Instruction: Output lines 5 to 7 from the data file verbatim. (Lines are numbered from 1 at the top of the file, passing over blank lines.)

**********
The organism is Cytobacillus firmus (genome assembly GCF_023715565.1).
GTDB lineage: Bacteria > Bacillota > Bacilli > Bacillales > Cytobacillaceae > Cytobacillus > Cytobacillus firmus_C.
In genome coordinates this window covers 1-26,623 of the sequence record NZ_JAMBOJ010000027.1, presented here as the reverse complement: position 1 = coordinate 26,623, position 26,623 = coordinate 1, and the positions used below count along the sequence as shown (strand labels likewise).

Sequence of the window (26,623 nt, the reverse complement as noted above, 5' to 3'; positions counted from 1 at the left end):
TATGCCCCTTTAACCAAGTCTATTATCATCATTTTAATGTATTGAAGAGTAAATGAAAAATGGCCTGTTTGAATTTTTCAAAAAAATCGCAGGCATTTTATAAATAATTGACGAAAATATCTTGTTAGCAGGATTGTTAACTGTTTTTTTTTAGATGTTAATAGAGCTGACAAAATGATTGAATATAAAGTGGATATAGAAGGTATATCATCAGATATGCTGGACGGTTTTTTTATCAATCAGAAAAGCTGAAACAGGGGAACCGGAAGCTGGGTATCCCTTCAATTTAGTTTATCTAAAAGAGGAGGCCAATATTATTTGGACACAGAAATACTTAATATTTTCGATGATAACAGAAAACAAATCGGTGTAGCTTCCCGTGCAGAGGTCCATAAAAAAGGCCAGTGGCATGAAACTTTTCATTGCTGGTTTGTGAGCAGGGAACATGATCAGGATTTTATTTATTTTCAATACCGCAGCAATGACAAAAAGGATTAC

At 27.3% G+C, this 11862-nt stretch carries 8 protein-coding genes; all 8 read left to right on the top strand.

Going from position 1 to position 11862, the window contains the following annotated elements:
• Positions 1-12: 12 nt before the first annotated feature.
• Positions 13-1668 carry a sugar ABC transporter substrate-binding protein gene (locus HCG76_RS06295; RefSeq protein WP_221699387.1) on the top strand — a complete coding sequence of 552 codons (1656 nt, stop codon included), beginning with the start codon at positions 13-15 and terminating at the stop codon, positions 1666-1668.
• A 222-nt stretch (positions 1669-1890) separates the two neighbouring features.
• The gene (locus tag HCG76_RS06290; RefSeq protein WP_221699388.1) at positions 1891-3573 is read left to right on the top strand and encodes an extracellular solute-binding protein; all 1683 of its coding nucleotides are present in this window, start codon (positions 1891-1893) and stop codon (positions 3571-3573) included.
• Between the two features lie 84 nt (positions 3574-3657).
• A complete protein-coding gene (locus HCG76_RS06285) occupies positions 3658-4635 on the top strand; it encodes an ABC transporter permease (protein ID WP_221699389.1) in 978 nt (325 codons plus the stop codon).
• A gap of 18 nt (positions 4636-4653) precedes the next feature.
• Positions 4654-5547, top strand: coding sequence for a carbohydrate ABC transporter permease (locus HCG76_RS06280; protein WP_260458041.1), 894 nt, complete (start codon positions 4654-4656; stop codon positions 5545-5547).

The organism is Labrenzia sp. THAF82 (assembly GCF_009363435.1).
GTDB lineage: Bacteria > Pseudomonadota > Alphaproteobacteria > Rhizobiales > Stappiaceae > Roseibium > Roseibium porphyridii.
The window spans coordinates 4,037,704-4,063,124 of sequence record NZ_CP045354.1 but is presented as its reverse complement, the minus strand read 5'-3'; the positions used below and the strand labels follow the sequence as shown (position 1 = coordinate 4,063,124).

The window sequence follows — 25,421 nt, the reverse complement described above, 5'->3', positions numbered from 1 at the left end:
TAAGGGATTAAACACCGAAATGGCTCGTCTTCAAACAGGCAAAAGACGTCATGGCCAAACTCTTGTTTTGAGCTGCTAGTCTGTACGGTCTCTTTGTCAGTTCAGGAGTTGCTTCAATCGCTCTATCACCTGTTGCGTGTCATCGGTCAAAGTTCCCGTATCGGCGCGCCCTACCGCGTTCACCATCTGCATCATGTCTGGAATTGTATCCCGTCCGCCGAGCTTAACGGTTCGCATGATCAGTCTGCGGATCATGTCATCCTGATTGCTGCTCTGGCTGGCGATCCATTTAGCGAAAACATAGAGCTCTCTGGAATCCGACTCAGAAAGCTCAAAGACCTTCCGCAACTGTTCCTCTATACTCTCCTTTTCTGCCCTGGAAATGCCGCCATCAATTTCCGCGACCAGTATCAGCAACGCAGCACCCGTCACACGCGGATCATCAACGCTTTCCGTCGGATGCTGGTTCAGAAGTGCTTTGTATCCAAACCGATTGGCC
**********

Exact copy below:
TATGCCCCTTTAACCAAGTCTATTATCATCATTTTAATGTATTGAAGAGTAAATGAAAAATGGCCTGTTTGAATTTTTCAAAAAAATCGCAGGCATTTTATAAATAATTGACGAAAATATCTTGTTAGCAGGATTGTTAACTGTTTTTTTTTAGATGTTAATAGAGCTGACAAAATGATTGAATATAAAGTGGATATAGAAGGTATATCATCAGATATGCTGGACGGTTTTTTTATCAATCAGAAAAGCTGAAACAGGGGAACCGGAAGCTGGGTATCCCTTCAATTTAGTTTATCTAAAAGAGGAGGCCAATATTATTTGGACACAGAAATACTTAATATTTTCGATGATAACAGAAAACAAATCGGTGTAGCTTCCCGTGCAGAGGTCCATAAAAAAGGCCAGTGGCATGAAACTTTTCATTGCTGGTTTGTGAGCAGGGAACATGATCAGGATTTTATTTATTTTCAATACCGCAGCAATGACAAAAAGGATTAC

At 27.3% G+C, this 11862-nt stretch carries 8 protein-coding genes; all 8 read left to right on the top strand.

Going from position 1 to position 11862, the window contains the following annotated elements: